Neil Gaiman fans?
I was a bit of a comic book nerd when I was a kid. I think I overheard someone at a comic book shop talking about a series called Sandman, it was written by Neil Gaiman. I picked up the series during a portion called The Doll's House and became quickly attached, following the series until its end, even after I'd stopped buying any other comic books.
I loved the stories, the art and most of all the characters. The main character was Morpheus, god of dreams, often quite and melancholy, sometimes forceful and powerful. He had a sister, she was the personification of Death. I really liked this character, I suppose I had something of a crush on her, she was drawn to be a pretty woman, she had interesting dress and it was enigmatic to consider death as a person, with thoughts, emotions, motives, a personality.
I didn't know until I thought to revisit the old series yesterday, that the appearance of Death was actually inspired by a real woman, Cinnamon Hadley, from Salt Lake City, UT. Unfortunately she died just over a year ago. She was a very interesting person in her own right, the way she became part of the series is that she was friends with the artist who created the drawings of the character initially (the comic went through several artists to bring a different feel and mood to the stories). Neil actually had a specific idea in mind for the character, but when he saw the artist's renderings based on Cinnamon, he immediately changed his mind.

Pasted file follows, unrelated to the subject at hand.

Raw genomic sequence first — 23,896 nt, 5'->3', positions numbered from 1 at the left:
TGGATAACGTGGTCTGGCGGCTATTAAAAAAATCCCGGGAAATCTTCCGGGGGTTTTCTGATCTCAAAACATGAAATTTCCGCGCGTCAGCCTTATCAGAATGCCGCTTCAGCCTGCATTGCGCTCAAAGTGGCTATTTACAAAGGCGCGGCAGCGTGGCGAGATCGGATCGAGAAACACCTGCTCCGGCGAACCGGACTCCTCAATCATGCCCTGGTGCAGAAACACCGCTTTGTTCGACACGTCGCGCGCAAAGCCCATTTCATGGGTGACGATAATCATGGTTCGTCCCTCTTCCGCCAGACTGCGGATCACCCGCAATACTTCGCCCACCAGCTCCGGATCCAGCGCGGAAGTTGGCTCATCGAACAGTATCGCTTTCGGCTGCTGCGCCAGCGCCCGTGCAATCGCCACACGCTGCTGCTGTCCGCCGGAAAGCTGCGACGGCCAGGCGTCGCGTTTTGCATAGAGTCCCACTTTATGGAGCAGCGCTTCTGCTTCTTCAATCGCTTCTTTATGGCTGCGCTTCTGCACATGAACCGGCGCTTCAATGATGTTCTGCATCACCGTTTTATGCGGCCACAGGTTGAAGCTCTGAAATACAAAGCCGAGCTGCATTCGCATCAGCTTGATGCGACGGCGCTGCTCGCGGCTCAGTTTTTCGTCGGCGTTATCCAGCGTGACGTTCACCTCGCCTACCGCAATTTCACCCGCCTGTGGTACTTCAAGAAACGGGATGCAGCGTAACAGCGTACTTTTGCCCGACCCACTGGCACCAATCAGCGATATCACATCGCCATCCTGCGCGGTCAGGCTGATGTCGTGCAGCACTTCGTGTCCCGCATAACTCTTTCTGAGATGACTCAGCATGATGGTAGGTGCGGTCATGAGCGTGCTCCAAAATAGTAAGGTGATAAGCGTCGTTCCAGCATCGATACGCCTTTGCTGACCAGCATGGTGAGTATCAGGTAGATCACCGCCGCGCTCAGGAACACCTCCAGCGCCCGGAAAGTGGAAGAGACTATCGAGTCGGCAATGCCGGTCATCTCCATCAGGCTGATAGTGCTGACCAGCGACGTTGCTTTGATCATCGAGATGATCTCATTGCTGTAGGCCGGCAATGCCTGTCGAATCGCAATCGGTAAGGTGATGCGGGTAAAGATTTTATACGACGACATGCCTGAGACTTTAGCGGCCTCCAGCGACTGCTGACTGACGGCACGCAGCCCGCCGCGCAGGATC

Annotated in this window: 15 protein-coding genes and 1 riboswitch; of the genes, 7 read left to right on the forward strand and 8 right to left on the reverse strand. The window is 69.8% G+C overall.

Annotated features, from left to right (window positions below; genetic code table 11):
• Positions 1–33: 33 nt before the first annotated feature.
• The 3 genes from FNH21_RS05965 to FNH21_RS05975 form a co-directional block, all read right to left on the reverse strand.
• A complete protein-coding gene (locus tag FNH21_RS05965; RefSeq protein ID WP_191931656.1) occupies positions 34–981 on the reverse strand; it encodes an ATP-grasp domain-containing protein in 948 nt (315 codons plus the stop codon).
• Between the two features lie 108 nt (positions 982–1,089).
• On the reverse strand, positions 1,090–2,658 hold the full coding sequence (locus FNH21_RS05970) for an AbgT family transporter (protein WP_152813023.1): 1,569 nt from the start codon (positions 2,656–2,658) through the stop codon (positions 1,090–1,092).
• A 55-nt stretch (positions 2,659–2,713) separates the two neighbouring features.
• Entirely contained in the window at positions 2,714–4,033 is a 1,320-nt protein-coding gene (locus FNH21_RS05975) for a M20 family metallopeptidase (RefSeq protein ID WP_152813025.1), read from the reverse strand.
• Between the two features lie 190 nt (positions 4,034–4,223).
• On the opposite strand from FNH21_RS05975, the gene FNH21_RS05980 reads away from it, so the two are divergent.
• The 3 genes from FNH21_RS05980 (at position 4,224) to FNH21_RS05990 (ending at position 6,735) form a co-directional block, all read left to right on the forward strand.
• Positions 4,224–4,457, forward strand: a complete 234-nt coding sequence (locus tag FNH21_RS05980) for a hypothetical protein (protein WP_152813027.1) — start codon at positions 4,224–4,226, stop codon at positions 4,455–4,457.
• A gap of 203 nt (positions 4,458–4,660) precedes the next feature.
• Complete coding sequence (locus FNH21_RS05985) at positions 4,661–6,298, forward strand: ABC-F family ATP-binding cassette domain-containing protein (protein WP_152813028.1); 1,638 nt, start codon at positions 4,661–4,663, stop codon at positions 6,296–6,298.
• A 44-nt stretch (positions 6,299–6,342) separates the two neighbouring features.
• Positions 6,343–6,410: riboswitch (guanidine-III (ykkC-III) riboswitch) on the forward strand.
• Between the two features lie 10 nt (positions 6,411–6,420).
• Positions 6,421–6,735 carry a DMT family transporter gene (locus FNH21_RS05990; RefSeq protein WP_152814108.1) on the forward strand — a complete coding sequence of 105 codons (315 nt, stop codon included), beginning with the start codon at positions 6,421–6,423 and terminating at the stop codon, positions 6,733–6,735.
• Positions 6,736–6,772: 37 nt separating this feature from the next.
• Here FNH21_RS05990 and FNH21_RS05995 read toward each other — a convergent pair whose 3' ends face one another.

Sandman is quite a well written series with great art, I highly recommend it.
This link is a brief article about Cinnamon. I chose it because it uses a photo of her from that time that inspired the character along with the character itself. There are other more lengthy examinations of Cinnamon as a person that are very interesting if you search for her.
PS - I'm sad.
Neil Gaiman is one of my favorite authors in the English langauge. I remember reading Coraline for the first time and got terrified. Love the Neverwhere series, both in book form and as a video series from the BBC..And truly, who could collaborate with the incomparable Terry Pratchett. Waiting for the first installment of The Good Omen at the end of May.
I never was much on comic books. Living on a farm had plenty of things to keep me busy and amused growing up. I can see how a young one could get into something like that. Very deep for a kid though back in the 60s. How old were you then, and when was it?